Mother’s Day has all kinds of mixed emotions. If we have had good connections to our mothers or our mother figures, it can be a day of celebrating, honor, and gratitude. If our mothers or mother figures are deceased, or the relationship is estranged, the day can create grief and sadness. And if you have lost a child, Mother’s Day can be a day of depravity. Many people are in more than one of these situations, which creates a multitude of emotions. But in my experience, as a mother who has lost a child, and mental health professional, I have found some things to helpful in my grief journey that I’d like to share:
You are allowed to carry more than one emotion.
We are complicated human beings, and you can live in the duality of more than one emotion at once. You can be grateful for other children that are living with you and be sad that your other child didn’t get that privilege. You can hold both. Instead of judging your emotions, you can observe them with kindness and compassion and know that the emotion is not permanent.
Give your grief a voice.
Bereaved Mother’s Day is the Sunday before Mother’s Day every year. (May 7th this year) If you have experienced child loss, find a community where your voice can be heard. There are online forums and events to honor those that have lost a child. By honoring your grief and spending time with others that understand, you are memorializing your child and giving yourself space to feel what you need.
Try to eliminate the “shoulds.”
You get decide what you need around Mother’s Day. If you need to be alone and have tea on your patio, then so be it. If you want to have a picnic or attend a large gathering, allow yourself to celebrate with a bang. Create an environment that is nurturing and compassionate, however that looks. Many people will tell you what you “should” do but attempt to create space and intention so that you can decide what you need. There is no timeline. You should not be further than you are in your grief. Allow yourself to be exactly where you are.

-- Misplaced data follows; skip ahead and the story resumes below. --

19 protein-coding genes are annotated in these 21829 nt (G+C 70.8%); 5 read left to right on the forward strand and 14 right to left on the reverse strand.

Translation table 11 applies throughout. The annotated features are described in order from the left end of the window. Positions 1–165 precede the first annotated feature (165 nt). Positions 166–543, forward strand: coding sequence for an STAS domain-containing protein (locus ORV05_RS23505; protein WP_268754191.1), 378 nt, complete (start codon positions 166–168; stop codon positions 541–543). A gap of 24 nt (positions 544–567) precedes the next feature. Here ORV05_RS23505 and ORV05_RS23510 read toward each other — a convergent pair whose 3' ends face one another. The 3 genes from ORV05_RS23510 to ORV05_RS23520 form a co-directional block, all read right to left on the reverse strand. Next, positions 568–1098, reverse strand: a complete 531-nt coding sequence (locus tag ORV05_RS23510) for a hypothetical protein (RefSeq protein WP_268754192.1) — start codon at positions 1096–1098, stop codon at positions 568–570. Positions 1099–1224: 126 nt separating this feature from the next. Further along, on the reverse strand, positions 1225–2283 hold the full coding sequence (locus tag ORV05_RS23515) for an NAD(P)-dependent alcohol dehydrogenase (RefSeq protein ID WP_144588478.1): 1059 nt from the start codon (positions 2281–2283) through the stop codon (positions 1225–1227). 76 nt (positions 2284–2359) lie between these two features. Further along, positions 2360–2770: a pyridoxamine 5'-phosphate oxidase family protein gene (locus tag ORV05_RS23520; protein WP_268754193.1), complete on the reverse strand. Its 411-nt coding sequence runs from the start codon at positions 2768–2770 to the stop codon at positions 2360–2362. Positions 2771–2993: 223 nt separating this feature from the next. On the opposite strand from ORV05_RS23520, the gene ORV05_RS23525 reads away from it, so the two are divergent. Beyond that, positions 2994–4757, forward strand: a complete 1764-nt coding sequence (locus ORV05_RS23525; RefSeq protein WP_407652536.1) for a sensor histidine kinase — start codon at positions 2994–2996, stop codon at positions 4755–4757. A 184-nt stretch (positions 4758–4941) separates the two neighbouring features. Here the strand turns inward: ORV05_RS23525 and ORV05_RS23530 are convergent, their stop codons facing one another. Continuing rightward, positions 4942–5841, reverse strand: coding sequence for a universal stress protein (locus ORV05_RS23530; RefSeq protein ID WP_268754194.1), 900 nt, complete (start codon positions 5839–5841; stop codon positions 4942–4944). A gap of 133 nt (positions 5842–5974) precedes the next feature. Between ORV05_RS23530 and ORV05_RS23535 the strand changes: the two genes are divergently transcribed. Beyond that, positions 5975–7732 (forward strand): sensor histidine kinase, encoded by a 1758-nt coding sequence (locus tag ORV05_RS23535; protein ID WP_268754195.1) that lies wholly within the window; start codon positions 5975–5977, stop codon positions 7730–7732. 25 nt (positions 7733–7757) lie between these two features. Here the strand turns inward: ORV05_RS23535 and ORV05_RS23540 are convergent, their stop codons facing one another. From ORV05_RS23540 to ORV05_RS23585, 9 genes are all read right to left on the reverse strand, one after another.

This is a difficult month for many people, so I would like to remind you to take care of your physical bodies. Hydrate, attempt to rest, try to move your body, and intentionally build habits that lends itself to healing. Slow down when things are difficult and give yourself some radical compassion. May will come and go, and so will the emotions with it. Whatever you are feeling at this time, know that it won’t feel this way forever.
Written by Kristen Ernst, MA, LPC
Kristen Ernst, MA, LPC is owner of the Center for Hope & Healing in St Charles, Missouri. Kristen has years of experience counseling in hospice, end of life issues, traumatic loss, and other mental health matters. She also contributes as a specialist in grief and trauma as a group facilitator, writer, speaker and educator in her community and across the country.